I’ve always liked Asian style bread because it’s so amazingly soft and fluffy, and remains so even after a few days. I thought the texture was the result of an enriched dough that uses a larger proportion of butter and eggs. But as I started searching for recipes online, I discovered something I had never heard about before…
Some years ago, author Yvonne Chen came out with a book, 65º C Bread Doctor, in which she revealed the “secret ingredient” to pillowy soft bread: the addition of “tangzhong”, or a water roux. This Japanese technique involves stirring together bread flour and water over heat, until it reaches 65C. This mixture is then cooled and added along with the other ingredients in the breadmaking process. The water roux, which helps to retain moisture during baking, is what makes the bread delightfully tender, light and ultra soft.
I couldn’t wait to see how my bread turned out. It barely had time to cool before I was tearing into it. Yup, it was as good as I had hoped! Finally, I’ve been able to recreate Asian bakery-style bread at home!
The first step to making this kind of bread is preparing the tangzhong:
(Adapted from Christine’s Recipes)
MAKING THE TANGZHONG (enough for 2 loaves of bread)
50gm/ 1/3 cup bread flour
250ml/ 1 cup water (could be replaced by milk, or 50/50 water and milk)
1) Mix flour in water well, ensuring there are no lumps. Cook over medium-low heat, stirring constantly with a wooden spoon, whisk or spatula to prevent burning and sticking.
2) The mixture will thicken. Once you notice some “lines” appearing in the mixture for every stir you make with the spoon, it’s done and you get the tangzhong. (You may also use a thermometer to check when the temperature reaches 65C). Remove from heat.
3) Transfer into a clean bowl. Cover with a cling wrap sticking onto the surface of the tangzhong to prevent it from drying out. Once the tangzhong cools to room temperature, it can be used right away. Just measure out the amount you need. Any leftover tangzhong can be stored in the fridge up to a few days (as long as it doesn’t turn grey).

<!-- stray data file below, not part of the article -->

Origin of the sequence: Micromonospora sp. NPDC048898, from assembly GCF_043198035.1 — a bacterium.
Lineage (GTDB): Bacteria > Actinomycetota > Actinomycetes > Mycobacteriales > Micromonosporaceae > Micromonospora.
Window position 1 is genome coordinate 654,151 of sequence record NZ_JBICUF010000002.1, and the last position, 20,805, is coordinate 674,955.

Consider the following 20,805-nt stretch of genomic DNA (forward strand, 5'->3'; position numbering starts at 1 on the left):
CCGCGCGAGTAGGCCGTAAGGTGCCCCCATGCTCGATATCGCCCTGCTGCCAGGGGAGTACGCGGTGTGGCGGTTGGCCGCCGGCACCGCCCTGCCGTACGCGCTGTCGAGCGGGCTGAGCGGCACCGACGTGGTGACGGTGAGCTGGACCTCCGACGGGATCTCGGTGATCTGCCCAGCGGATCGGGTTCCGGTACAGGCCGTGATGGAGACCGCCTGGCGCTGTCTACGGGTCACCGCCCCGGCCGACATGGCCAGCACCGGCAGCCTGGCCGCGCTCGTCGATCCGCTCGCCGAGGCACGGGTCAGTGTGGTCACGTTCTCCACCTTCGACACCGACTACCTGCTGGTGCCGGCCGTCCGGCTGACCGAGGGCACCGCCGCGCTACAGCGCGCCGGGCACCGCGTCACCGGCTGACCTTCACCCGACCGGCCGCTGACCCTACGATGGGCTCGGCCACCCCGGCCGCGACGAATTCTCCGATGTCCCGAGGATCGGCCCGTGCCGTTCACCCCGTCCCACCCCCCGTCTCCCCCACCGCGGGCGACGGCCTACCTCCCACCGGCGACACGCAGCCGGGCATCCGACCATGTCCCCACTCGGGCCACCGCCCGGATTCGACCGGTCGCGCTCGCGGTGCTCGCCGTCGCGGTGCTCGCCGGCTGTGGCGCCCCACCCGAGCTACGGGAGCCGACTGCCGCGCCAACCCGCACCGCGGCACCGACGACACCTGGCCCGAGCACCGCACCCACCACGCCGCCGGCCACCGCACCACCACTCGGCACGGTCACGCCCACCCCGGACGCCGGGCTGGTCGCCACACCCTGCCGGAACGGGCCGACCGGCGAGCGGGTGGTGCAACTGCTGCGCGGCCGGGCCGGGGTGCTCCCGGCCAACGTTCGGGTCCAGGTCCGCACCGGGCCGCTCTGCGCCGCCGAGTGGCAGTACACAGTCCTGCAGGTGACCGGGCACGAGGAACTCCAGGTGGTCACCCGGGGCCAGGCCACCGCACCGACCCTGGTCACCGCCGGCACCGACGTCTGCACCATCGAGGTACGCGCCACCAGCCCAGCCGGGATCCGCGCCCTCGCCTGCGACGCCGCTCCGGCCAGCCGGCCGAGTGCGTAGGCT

Note: The chilled tangzhong should be returned to room temperature before adding it in with the other ingredients.
After you’ve made the tangzhong and allowed it to cool, it’s time to start making the bread!
(Adapted from Christine’s Recipes)
HOKKAIDO MILK BREAD (Makes two 8″ x 4″ loaves)
540 gm bread flour
86 gm caster sugar
8 gm salt
9 gm full cream milk power
11 gm instant dried yeast
86 gm whisked egg
59 gm whipping cream
54 gm milk
184 gm tangzhong
49 gm unsalted butter, melted
1) Add all ingredients (except butter) into a breadmaker, first the wet ingredients (milk, cream, egg, tangzhong), followed by the dry ingredients (salt, sugar, milk powder, bread flour, yeast). Select the “dough” mode (refer to the menu of your breadmaker to select the kneading dough program). When all ingredients come together, pour in the melted butter, continue kneading until the dough is smooth and elastic. The kneading time in the breadmaker is about 30 minutes. Then let the dough complete the 1st round of proofing, about 40 minutes (best temperature for proofing is 28C, humidity 75%), until double in size.
2) Transfer the dough to a clean floured surface. Deflate and divide in half. Further divide each half into 3 equal portions. Cover with cling wrap, let rest for 15 minutes at room temperature.
3) Using a rolling pin, roll out each portion of the dough into an oval shape. Fold the long edge to the middle and press. Do the same for the other side. Flip the dough over, and roll out flat lengthwise and stretch to about 12″ (30 cm). Turn dough over again, and roll into a cylinder (like a Swiss Roll).
[For pictures on how to roll and shape the dough, refer to Christine’s Hokkaido Milk Toast recipe]
4) Repeat step 3 with 2 other portions of dough, then place the 3 “rolls” (sealed-edge down) in one loaf tin for the 2nd round of proofing, until double in size. The best temperature for 2nd round proofing is 38C, humidity 85%.
5) Repeat steps 3 and 4 for the remaining 3 portions of dough.
6) Brush whisked egg on surface of loaves. Bake in a preheated 180C (356F) oven for 30 to 35 minutes, until the tops are brown. Remove from the oven and transfer onto a wire rack. Allow to cool completely.
Note: This recipe gives directions on how to make the bread using a breadmaker. However, as you might already know, I make all my bread by hand. The only changes I made to the ingredients were using fresh yeast (35 grams) and butter softened at room temperature (not melted). So, if you want to try your hand (no pun intended!) at doing it my way, it’s pretty simple. Just substitute the following directions for Step 1 of the Hokkaido Milk Bread recipe above:
Put all the dry ingredients into a large mixing bowl, make a well in the middle, and add in all the wet ingredients, except for the butter. Mix everything together, then knead until the dough is smooth and elastic. Add in the butter and knead until well incorporated and you have a nice, smooth dough again. Shape into a ball, place in large, greased mixing bowl, cover with cling wrap. Leave it in a warm place and let it rise until double in size.